Planning a trip for 2019? There are a couple of things you can do well in advance of going away that will set you up for a stellar journey before you go.
By Hannah-Rose Yee
My mum likes to tell this story about a trip she made to Paris when she was 26.
It was a pretty formative holiday for her. Upon her return to Australia, she would take a job at a new hospital where she would meet my dad and all of the wonderful rest is my family’s history. She didn’t know that on the holiday of course but still she must have felt something, because she made that trip into the holiday of a lifetime.
Paris was the endpoint of a journey that sprawled across Europe – London, Venice, Vienna and more – and she was meeting up with a friend of hers from home while there. They planned on rendez-vous-ing, this being France, at the Gare du Nord. The plans had been made via telephone, as this was the ‘80s, and my mum dutifully waited for her friend to arrive. An hour went past and then another until finally my mum decided that she would be much better served heading back to the hotel to see if her friend had left a message about their whereabouts. Which she had, something about a missed train connection and a rail replacement bus but not to worry, she’ll be there soon, lots of love. They eventually had that long-awaited rendez-vous and ate more croissants than any woman should reasonably eat and generally had a decadent, delicious time.
I remember my mum telling this story a lot when I was a teenager and begging my parents to buy me a mobile phone. “I never had a mobile phone when I was your age,” my mum would say, before launching into this story. What she wanted me to take from it was an appreciation for the thoughtfulness and consideration that was making a plan and sticking to it when you didn’t have to ability to change or cancel it on a whim. What I took from it was this: people travelled so differently before the advent of the internet.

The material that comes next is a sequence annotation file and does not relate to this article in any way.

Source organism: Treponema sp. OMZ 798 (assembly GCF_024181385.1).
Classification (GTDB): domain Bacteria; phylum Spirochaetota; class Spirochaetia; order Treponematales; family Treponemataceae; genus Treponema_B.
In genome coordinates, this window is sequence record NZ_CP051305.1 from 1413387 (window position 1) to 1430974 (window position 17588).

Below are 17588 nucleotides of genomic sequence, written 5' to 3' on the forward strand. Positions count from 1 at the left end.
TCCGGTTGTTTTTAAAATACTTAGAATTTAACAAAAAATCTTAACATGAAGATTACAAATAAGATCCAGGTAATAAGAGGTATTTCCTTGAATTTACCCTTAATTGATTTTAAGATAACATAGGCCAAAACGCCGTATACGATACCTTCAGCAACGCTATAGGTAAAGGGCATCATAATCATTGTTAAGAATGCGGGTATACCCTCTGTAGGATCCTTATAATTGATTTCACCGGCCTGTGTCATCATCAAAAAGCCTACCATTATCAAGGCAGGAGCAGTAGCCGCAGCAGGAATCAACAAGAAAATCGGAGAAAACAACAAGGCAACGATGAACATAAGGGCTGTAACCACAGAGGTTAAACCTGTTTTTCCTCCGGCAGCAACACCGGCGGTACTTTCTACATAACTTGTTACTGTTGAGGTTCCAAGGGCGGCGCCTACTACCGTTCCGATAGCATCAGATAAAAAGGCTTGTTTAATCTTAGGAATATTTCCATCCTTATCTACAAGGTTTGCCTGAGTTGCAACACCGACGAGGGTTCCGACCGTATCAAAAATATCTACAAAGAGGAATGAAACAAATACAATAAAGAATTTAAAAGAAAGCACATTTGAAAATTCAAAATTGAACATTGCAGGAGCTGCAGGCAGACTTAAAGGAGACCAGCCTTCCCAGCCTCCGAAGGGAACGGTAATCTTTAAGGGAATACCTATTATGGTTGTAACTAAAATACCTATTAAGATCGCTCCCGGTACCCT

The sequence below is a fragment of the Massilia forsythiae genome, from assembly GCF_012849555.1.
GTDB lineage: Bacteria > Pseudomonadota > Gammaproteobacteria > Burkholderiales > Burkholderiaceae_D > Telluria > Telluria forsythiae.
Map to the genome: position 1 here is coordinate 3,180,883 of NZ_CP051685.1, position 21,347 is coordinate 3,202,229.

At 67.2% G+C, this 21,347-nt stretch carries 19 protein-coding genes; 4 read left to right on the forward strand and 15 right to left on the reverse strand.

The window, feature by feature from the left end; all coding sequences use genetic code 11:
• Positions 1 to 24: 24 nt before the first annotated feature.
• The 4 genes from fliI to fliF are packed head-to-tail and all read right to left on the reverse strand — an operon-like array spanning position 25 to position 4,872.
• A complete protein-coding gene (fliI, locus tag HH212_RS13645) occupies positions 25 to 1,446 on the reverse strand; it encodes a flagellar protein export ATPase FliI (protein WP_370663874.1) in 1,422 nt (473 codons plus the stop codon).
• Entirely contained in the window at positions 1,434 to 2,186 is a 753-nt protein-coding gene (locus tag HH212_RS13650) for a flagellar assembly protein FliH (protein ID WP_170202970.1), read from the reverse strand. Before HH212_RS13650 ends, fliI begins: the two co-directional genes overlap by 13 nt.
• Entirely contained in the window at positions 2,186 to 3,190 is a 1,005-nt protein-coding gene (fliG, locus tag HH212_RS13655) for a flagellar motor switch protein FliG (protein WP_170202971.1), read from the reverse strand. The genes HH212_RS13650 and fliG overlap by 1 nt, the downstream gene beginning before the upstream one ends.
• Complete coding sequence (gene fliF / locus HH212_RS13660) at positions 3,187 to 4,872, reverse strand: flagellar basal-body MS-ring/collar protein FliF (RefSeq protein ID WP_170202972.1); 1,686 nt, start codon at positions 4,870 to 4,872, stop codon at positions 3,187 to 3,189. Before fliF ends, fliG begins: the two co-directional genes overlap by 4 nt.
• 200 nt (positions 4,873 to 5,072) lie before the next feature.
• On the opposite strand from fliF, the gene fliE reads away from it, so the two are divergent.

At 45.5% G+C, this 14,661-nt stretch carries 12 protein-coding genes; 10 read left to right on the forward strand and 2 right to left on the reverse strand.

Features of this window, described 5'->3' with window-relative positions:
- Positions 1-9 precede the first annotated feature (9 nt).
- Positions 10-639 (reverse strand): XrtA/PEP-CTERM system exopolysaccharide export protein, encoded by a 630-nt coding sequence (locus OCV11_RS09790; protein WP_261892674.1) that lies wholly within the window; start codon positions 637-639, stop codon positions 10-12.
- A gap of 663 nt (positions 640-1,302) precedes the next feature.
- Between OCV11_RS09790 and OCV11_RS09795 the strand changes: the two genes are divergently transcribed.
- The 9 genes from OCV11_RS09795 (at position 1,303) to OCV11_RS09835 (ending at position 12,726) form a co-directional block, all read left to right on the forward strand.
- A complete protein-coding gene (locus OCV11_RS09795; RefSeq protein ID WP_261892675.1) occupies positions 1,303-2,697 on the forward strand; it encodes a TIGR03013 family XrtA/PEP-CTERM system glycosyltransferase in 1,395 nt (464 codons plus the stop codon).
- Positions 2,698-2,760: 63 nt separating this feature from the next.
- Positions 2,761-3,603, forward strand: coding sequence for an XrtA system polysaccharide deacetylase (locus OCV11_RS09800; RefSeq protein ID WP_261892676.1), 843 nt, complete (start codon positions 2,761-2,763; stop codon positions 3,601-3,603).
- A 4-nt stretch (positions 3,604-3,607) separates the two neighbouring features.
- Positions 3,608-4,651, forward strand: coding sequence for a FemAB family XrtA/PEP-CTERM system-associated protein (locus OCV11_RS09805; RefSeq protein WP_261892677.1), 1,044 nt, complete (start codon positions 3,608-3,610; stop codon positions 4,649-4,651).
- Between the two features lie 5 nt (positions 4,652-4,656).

Now, courtesy of the device that most of us keep in our pockets at all time, we have the ability to cancel plans, update our rendez-vous-ing schedules and more broadly, make our holidays better. Don’t get me wrong, my mum loved that holiday. But, you know, in January when the two of us went to Paris together I didn’t keep her waiting for two hours at a train station because she didn’t know where I was. Just saying.
Prep and plan
Whether your an experienced globe trotter or off on your first adventure this is the travel hack that will set you up for a memorable holiday. The new An Organised Life Travel Journal has you covered with Checklists, Budget, Travel Info, Contacts and ofcourse pages to jot down all your travel memories to look back on for years to come, hopefully full of lots of rendez-vous-ing just like mums.
Prepping and planning a trip can be a huge task - especially if you live a fast-paced lifestyle. It's important to pay attention to the little details before you go and keep everything organised in one place. Make a note of all the finer tasks + details and we guarantee once you set off on your holiday - it will be smooth sailing and enjoyable for all. For example when you are moving from place to place you need to make sure the smaller things line up, you can add ALL this info into your Travel Journal. Have you pre-booked a taxi or transfer to get you to the airport and from the next airport to your accomodation? Have you allowed enough time to get through customs in a foreign country? Have you checked the baggage allowance is the same on all your flights? Have you noted down what time check-in closes incase it differs to other airlines? Do you know what Terminal your flight is taking off from and arriving at? Although these all seem like tiny details - sometimes they can cause major stress when travelling. Take the time to go through all your plans with a fine tooth comb and write everything down in your planner. Plan as much as you possibly can before you leave and enjoy making memories once you take off knowing everything is organised and under control.